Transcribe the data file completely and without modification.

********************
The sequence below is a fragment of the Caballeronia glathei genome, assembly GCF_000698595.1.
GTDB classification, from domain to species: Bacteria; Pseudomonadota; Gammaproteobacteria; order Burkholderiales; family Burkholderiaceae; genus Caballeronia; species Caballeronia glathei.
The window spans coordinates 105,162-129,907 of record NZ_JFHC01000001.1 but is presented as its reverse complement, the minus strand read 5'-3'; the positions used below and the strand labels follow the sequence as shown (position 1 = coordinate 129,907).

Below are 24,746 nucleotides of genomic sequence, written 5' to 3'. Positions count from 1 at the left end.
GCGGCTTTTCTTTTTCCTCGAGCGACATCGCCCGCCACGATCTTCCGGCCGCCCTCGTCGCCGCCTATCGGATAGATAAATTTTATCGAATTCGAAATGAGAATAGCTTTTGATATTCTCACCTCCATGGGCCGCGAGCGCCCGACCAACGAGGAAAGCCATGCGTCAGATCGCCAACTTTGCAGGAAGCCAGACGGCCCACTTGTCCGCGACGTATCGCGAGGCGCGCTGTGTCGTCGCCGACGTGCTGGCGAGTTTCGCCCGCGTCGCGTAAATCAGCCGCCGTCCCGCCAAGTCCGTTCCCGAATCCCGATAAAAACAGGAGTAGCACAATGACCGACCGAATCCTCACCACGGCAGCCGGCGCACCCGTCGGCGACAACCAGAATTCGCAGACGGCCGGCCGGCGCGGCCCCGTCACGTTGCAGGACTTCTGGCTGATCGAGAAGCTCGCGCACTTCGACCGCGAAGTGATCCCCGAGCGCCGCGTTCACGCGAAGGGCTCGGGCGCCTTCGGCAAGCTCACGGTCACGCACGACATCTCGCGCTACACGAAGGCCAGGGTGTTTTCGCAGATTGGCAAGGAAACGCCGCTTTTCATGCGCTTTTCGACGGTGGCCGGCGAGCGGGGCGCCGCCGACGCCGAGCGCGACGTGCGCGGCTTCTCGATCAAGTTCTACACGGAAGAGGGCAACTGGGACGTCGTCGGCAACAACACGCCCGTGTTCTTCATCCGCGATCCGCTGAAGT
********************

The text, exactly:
The sequence below is a fragment of the Caballeronia glathei genome, assembly GCF_000698595.1.
GTDB classification, from domain to species: Bacteria; Pseudomonadota; Gammaproteobacteria; order Burkholderiales; family Burkholderiaceae; genus Caballeronia; species Caballeronia glathei.
The window spans coordinates 105,162-129,907 of record NZ_JFHC01000001.1 but is presented as its reverse complement, the minus strand read 5'-3'; the positions used below and the strand labels follow the sequence as shown (position 1 = coordinate 129,907).

Below are 24,746 nucleotides of genomic sequence, written 5' to 3'. Positions count from 1 at the left end.
GCGGCTTTTCTTTTTCCTCGAGCGACATCGCCCGCCACGATCTTCCGGCCGCCCTCGTCGCCGCCTATCGGATAGATAAATTTTATCGAATTCGAAATGAGAATAGCTTTTGATATTCTCACCTCCATGGGCCGCGAGCGCCCGACCAACGAGGAAAGCCATGCGTCAGATCGCCAACTTTGCAGGAAGCCAGACGGCCCACTTGTCCGCGACGTATCGCGAGGCGCGCTGTGTCGTCGCCGACGTGCTGGCGAGTTTCGCCCGCGTCGCGTAAATCAGCCGCCGTCCCGCCAAGTCCGTTCCCGAATCCCGATAAAAACAGGAGTAGCACAATGACCGACCGAATCCTCACCACGGCAGCCGGCGCACCCGTCGGCGACAACCAGAATTCGCAGACGGCCGGCCGGCGCGGCCCCGTCACGTTGCAGGACTTCTGGCTGATCGAGAAGCTCGCGCACTTCGACCGCGAAGTGATCCCCGAGCGCCGCGTTCACGCGAAGGGCTCGGGCGCCTTCGGCAAGCTCACGGTCACGCACGACATCTCGCGCTACACGAAGGCCAGGGTGTTTTCGCAGATTGGCAAGGAAACGCCGCTTTTCATGCGCTTTTCGACGGTGGCCGGCGAGCGGGGCGCCGCCGACGCCGAGCGCGACGTGCGCGGCTTCTCGATCAAGTTCTACACGGAAGAGGGCAACTGGGACGTCGTCGGCAACAACACGCCCGTGTTCTTCATCCGCGATCCGCTGAAGT